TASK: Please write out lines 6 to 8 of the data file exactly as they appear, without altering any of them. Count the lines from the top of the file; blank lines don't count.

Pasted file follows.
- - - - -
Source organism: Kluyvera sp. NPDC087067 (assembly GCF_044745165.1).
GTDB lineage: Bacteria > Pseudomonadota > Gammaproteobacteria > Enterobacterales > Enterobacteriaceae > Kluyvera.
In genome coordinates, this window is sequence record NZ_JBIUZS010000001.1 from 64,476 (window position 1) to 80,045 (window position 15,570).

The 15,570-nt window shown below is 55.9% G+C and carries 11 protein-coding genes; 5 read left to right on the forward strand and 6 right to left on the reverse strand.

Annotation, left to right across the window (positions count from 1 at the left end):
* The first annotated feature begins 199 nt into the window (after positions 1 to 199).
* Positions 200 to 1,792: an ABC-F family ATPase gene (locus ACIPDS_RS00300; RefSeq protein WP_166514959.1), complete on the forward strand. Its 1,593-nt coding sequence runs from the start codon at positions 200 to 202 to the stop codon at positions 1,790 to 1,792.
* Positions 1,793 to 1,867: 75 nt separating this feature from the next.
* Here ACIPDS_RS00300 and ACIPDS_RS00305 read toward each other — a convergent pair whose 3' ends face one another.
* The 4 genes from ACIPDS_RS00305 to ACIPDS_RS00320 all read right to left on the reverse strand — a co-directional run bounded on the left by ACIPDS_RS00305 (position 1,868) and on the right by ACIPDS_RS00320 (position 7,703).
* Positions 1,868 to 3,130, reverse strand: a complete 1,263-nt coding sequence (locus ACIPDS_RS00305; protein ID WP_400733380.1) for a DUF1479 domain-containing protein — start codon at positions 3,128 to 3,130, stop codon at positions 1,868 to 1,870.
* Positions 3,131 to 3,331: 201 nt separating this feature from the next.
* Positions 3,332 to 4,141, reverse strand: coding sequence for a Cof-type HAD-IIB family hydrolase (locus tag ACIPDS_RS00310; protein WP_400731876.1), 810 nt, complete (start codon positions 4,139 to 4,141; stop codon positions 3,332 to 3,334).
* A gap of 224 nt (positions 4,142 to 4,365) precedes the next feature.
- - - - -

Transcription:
* The first annotated feature begins 199 nt into the window (after positions 1 to 199).
* Positions 200 to 1,792: an ABC-F family ATPase gene (locus ACIPDS_RS00300; RefSeq protein WP_166514959.1), complete on the forward strand. Its 1,593-nt coding sequence runs from the start codon at positions 200 to 202 to the stop codon at positions 1,790 to 1,792.
* Positions 1,793 to 1,867: 75 nt separating this feature from the next.